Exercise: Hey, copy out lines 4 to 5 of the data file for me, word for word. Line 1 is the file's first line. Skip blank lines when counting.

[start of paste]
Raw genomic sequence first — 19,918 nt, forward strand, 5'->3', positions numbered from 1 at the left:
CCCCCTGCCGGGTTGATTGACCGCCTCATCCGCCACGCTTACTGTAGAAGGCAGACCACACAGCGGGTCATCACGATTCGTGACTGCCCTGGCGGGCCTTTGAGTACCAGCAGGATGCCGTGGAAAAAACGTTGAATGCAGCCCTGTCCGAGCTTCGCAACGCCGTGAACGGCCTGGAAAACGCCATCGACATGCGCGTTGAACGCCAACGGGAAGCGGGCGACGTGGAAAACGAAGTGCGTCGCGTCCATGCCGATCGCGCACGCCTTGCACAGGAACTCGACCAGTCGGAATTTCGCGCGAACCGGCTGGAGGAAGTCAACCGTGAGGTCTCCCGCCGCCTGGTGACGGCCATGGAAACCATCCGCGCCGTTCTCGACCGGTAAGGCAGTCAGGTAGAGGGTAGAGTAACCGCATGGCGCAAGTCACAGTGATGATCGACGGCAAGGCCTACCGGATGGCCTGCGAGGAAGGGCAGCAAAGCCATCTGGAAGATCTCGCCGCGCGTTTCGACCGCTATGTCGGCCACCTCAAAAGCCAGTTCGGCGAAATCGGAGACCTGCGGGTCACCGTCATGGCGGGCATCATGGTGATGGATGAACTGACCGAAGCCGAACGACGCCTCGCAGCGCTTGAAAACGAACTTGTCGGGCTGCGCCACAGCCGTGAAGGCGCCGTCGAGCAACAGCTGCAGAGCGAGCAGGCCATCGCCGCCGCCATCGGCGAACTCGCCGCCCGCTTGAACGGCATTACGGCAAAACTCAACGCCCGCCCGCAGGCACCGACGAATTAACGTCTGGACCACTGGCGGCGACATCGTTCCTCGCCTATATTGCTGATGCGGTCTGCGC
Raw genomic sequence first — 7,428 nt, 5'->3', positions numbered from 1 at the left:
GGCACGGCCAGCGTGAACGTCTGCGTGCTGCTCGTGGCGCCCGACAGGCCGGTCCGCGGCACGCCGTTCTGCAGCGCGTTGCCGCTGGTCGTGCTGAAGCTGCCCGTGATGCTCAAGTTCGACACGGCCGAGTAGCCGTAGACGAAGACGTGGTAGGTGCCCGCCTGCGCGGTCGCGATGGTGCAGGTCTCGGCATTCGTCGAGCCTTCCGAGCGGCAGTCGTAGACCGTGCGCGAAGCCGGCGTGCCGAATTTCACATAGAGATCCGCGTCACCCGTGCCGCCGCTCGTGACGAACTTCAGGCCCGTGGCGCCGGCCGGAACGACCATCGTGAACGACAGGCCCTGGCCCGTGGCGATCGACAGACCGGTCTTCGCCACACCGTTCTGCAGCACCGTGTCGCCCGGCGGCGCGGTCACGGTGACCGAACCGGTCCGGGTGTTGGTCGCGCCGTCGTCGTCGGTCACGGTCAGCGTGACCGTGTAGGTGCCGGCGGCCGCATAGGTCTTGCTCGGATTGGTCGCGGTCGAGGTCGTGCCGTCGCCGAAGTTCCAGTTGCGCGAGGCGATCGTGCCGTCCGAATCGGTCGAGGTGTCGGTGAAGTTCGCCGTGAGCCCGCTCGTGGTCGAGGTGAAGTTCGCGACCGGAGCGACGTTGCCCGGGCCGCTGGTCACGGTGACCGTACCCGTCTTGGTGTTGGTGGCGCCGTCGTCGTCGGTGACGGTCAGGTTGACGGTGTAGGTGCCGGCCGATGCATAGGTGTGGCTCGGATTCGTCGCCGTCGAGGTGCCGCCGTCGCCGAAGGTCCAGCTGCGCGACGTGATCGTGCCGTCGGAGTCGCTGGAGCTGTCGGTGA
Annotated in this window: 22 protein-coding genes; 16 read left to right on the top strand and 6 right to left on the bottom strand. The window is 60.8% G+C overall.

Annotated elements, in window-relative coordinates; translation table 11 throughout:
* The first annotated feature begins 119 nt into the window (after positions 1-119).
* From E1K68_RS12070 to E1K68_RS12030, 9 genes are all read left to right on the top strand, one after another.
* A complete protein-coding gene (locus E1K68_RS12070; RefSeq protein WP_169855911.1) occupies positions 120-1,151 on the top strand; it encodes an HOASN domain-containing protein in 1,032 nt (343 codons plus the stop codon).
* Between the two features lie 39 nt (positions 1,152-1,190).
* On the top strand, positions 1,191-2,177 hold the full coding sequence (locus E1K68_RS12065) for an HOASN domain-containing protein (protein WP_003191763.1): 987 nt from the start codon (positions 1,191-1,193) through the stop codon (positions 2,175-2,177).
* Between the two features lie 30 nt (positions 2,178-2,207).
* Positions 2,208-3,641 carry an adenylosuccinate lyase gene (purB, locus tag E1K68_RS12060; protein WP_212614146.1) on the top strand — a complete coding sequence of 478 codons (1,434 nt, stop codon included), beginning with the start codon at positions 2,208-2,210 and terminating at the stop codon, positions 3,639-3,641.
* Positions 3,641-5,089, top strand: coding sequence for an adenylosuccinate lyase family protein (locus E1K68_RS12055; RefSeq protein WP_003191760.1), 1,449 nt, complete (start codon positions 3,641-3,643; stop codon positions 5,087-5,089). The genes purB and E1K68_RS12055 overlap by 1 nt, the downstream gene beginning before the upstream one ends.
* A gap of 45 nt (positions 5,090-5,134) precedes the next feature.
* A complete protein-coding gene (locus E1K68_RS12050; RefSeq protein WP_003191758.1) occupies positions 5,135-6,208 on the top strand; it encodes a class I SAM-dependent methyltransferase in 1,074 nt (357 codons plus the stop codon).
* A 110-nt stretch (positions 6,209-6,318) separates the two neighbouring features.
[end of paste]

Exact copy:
GGCACGGCCAGCGTGAACGTCTGCGTGCTGCTCGTGGCGCCCGACAGGCCGGTCCGCGGCACGCCGTTCTGCAGCGCGTTGCCGCTGGTCGTGCTGAAGCTGCCCGTGATGCTCAAGTTCGACACGGCCGAGTAGCCGTAGACGAAGACGTGGTAGGTGCCCGCCTGCGCGGTCGCGATGGTGCAGGTCTCGGCATTCGTCGAGCCTTCCGAGCGGCAGTCGTAGACCGTGCGCGAAGCCGGCGTGCCGAATTTCACATAGAGATCCGCGTCACCCGTGCCGCCGCTCGTGACGAACTTCAGGCCCGTGGCGCCGGCCGGAACGACCATCGTGAACGACAGGCCCTGGCCCGTGGCGATCGACAGACCGGTCTTCGCCACACCGTTCTGCAGCACCGTGTCGCCCGGCGGCGCGGTCACGGTGACCGAACCGGTCCGGGTGTTGGTCGCGCCGTCGTCGTCGGTCACGGTCAGCGTGACCGTGTAGGTGCCGGCGGCCGCATAGGTCTTGCTCGGATTGGTCGCGGTCGAGGTCGTGCCGTCGCCGAAGTTCCAGTTGCGCGAGGCGATCGTGCCGTCCGAATCGGTCGAGGTGTCGGTGAAGTTCGCCGTGAGCCCGCTCGTGGTCGAGGTGAAGTTCGCGACCGGAGCGACGTTGCCCGGGCCGCTGGTCACGGTGACCGTACCCGTCTTGGTGTTGGTGGCGCCGTCGTCGTCGGTGACGGTCAGGTTGACGGTGTAGGTGCCGGCCGATGCATAGGTGTGGCTCGGATTCGTCGCCGTCGAGGTGCCGCCGTCGCCGAAGGTCCAGCTGCGCGACGTGATCGTGCCGTCGGAGTCGCTGGAGCTGTCGGTGA
Annotated in this window: 22 protein-coding genes; 16 read left to right on the top strand and 6 right to left on the bottom strand. The window is 60.8% G+C overall.